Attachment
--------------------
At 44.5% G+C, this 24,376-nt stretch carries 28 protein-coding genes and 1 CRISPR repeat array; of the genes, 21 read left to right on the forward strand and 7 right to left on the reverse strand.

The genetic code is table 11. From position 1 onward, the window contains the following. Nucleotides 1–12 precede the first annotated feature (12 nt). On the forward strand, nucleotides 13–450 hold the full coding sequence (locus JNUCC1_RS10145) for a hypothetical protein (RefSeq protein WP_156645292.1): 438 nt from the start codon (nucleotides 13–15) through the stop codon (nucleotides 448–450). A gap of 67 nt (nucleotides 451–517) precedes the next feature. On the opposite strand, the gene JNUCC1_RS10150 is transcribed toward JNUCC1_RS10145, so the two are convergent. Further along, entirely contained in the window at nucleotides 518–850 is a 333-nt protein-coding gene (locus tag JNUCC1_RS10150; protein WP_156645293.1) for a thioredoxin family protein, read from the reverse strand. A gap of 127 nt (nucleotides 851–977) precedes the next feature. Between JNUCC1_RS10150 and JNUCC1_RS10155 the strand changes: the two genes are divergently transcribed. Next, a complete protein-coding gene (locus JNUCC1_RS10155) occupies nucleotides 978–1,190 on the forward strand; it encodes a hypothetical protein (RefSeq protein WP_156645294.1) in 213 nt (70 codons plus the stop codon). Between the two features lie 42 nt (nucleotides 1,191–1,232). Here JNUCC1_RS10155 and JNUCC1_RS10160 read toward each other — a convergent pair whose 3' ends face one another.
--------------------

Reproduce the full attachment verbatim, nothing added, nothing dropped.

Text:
At 44.5% G+C, this 24,376-nt stretch carries 28 protein-coding genes and 1 CRISPR repeat array; of the genes, 21 read left to right on the forward strand and 7 right to left on the reverse strand.

The genetic code is table 11. From position 1 onward, the window contains the following. Nucleotides 1–12 precede the first annotated feature (12 nt). On the forward strand, nucleotides 13–450 hold the full coding sequence (locus JNUCC1_RS10145) for a hypothetical protein (RefSeq protein WP_156645292.1): 438 nt from the start codon (nucleotides 13–15) through the stop codon (nucleotides 448–450). A gap of 67 nt (nucleotides 451–517) precedes the next feature. On the opposite strand, the gene JNUCC1_RS10150 is transcribed toward JNUCC1_RS10145, so the two are convergent. Further along, entirely contained in the window at nucleotides 518–850 is a 333-nt protein-coding gene (locus tag JNUCC1_RS10150; protein WP_156645293.1) for a thioredoxin family protein, read from the reverse strand. A gap of 127 nt (nucleotides 851–977) precedes the next feature. Between JNUCC1_RS10150 and JNUCC1_RS10155 the strand changes: the two genes are divergently transcribed. Next, a complete protein-coding gene (locus JNUCC1_RS10155) occupies nucleotides 978–1,190 on the forward strand; it encodes a hypothetical protein (RefSeq protein WP_156645294.1) in 213 nt (70 codons plus the stop codon). Between the two features lie 42 nt (nucleotides 1,191–1,232). Here JNUCC1_RS10155 and JNUCC1_RS10160 read toward each other — a convergent pair whose 3' ends face one another.